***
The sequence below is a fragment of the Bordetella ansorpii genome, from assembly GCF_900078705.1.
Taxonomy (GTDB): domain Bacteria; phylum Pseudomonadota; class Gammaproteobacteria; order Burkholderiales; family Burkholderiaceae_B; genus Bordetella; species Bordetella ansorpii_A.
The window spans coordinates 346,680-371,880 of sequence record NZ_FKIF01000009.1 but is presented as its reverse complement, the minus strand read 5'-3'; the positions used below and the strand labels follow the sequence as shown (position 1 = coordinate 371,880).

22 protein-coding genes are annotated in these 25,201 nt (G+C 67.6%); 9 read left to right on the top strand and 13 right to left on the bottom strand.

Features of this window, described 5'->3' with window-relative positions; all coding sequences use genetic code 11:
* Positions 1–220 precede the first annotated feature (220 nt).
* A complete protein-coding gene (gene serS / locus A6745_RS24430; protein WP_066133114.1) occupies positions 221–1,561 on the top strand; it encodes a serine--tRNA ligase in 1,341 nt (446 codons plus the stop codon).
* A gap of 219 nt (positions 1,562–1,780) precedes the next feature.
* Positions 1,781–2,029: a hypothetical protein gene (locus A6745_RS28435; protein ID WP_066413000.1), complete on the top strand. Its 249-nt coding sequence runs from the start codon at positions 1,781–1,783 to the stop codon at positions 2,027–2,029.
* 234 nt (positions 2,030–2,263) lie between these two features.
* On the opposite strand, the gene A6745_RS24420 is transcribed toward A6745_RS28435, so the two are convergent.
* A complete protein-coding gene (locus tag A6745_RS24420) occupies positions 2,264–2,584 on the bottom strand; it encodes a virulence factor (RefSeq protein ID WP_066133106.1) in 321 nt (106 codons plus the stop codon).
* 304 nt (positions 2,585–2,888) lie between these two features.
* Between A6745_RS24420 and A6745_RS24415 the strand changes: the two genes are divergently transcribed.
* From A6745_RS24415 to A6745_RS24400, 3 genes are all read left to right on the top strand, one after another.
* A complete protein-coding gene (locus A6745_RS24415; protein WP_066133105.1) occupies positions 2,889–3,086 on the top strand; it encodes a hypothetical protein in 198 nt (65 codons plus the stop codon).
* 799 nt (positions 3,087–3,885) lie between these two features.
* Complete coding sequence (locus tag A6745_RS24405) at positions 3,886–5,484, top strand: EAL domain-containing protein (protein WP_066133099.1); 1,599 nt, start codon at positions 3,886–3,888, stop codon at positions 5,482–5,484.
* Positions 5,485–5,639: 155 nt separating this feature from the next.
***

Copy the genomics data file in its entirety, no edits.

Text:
The sequence below is a fragment of the Bordetella ansorpii genome, from assembly GCF_900078705.1.
Taxonomy (GTDB): domain Bacteria; phylum Pseudomonadota; class Gammaproteobacteria; order Burkholderiales; family Burkholderiaceae_B; genus Bordetella; species Bordetella ansorpii_A.
The window spans coordinates 346,680-371,880 of sequence record NZ_FKIF01000009.1 but is presented as its reverse complement, the minus strand read 5'-3'; the positions used below and the strand labels follow the sequence as shown (position 1 = coordinate 371,880).

22 protein-coding genes are annotated in these 25,201 nt (G+C 67.6%); 9 read left to right on the top strand and 13 right to left on the bottom strand.

Features of this window, described 5'->3' with window-relative positions; all coding sequences use genetic code 11:
* Positions 1–220 precede the first annotated feature (220 nt).
* A complete protein-coding gene (gene serS / locus A6745_RS24430; protein WP_066133114.1) occupies positions 221–1,561 on the top strand; it encodes a serine--tRNA ligase in 1,341 nt (446 codons plus the stop codon).
* A gap of 219 nt (positions 1,562–1,780) precedes the next feature.
* Positions 1,781–2,029: a hypothetical protein gene (locus A6745_RS28435; protein ID WP_066413000.1), complete on the top strand. Its 249-nt coding sequence runs from the start codon at positions 1,781–1,783 to the stop codon at positions 2,027–2,029.
* 234 nt (positions 2,030–2,263) lie between these two features.
* On the opposite strand, the gene A6745_RS24420 is transcribed toward A6745_RS28435, so the two are convergent.
* A complete protein-coding gene (locus tag A6745_RS24420) occupies positions 2,264–2,584 on the bottom strand; it encodes a virulence factor (RefSeq protein ID WP_066133106.1) in 321 nt (106 codons plus the stop codon).
* 304 nt (positions 2,585–2,888) lie between these two features.
* Between A6745_RS24420 and A6745_RS24415 the strand changes: the two genes are divergently transcribed.
* From A6745_RS24415 to A6745_RS24400, 3 genes are all read left to right on the top strand, one after another.
* A complete protein-coding gene (locus A6745_RS24415; protein WP_066133105.1) occupies positions 2,889–3,086 on the top strand; it encodes a hypothetical protein in 198 nt (65 codons plus the stop codon).
* 799 nt (positions 3,087–3,885) lie between these two features.
* Complete coding sequence (locus tag A6745_RS24405) at positions 3,886–5,484, top strand: EAL domain-containing protein (protein WP_066133099.1); 1,599 nt, start codon at positions 3,886–3,888, stop codon at positions 5,482–5,484.
* Positions 5,485–5,639: 155 nt separating this feature from the next.